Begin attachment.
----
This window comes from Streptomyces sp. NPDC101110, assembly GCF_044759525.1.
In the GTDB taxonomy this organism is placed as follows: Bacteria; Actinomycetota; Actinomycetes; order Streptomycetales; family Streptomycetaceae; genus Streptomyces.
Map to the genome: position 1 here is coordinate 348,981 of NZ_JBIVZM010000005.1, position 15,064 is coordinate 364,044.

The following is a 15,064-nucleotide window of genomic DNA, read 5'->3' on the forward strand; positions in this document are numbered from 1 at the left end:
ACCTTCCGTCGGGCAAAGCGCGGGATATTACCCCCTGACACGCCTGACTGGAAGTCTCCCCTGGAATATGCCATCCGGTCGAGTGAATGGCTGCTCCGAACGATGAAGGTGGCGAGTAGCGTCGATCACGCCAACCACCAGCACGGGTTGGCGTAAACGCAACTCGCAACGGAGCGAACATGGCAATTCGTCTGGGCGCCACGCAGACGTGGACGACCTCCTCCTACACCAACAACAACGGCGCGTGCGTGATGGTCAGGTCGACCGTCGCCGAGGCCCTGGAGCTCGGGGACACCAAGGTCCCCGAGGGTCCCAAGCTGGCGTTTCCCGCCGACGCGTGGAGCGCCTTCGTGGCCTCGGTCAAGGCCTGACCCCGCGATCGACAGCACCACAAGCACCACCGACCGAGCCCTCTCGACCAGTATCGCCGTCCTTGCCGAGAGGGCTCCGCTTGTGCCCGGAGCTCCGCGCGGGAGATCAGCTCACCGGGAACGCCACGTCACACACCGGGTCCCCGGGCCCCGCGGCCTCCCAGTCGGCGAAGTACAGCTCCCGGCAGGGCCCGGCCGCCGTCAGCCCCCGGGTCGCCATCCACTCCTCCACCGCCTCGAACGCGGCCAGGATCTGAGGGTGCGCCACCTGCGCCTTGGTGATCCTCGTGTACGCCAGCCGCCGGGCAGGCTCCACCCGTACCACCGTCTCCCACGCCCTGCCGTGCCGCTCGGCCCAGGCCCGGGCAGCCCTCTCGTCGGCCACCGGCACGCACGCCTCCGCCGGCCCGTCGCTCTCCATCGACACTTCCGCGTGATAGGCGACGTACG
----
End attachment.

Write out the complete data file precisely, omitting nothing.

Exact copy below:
This window comes from Streptomyces sp. NPDC101110, assembly GCF_044759525.1.
In the GTDB taxonomy this organism is placed as follows: Bacteria; Actinomycetota; Actinomycetes; order Streptomycetales; family Streptomycetaceae; genus Streptomyces.
Map to the genome: position 1 here is coordinate 348,981 of NZ_JBIVZM010000005.1, position 15,064 is coordinate 364,044.

The following is a 15,064-nucleotide window of genomic DNA, read 5'->3' on the forward strand; positions in this document are numbered from 1 at the left end:
ACCTTCCGTCGGGCAAAGCGCGGGATATTACCCCCTGACACGCCTGACTGGAAGTCTCCCCTGGAATATGCCATCCGGTCGAGTGAATGGCTGCTCCGAACGATGAAGGTGGCGAGTAGCGTCGATCACGCCAACCACCAGCACGGGTTGGCGTAAACGCAACTCGCAACGGAGCGAACATGGCAATTCGTCTGGGCGCCACGCAGACGTGGACGACCTCCTCCTACACCAACAACAACGGCGCGTGCGTGATGGTCAGGTCGACCGTCGCCGAGGCCCTGGAGCTCGGGGACACCAAGGTCCCCGAGGGTCCCAAGCTGGCGTTTCCCGCCGACGCGTGGAGCGCCTTCGTGGCCTCGGTCAAGGCCTGACCCCGCGATCGACAGCACCACAAGCACCACCGACCGAGCCCTCTCGACCAGTATCGCCGTCCTTGCCGAGAGGGCTCCGCTTGTGCCCGGAGCTCCGCGCGGGAGATCAGCTCACCGGGAACGCCACGTCACACACCGGGTCCCCGGGCCCCGCGGCCTCCCAGTCGGCGAAGTACAGCTCCCGGCAGGGCCCGGCCGCCGTCAGCCCCCGGGTCGCCATCCACTCCTCCACCGCCTCGAACGCGGCCAGGATCTGAGGGTGCGCCACCTGCGCCTTGGTGATCCTCGTGTACGCCAGCCGCCGGGCAGGCTCCACCCGTACCACCGTCTCCCACGCCCTGCCGTGCCGCTCGGCCCAGGCCCGGGCAGCCCTCTCGTCGGCCACCGGCACGCACGCCTCCGCCGGCCCGTCGCTCTCCATCGACACTTCCGCGTGATAGGCGACGTACG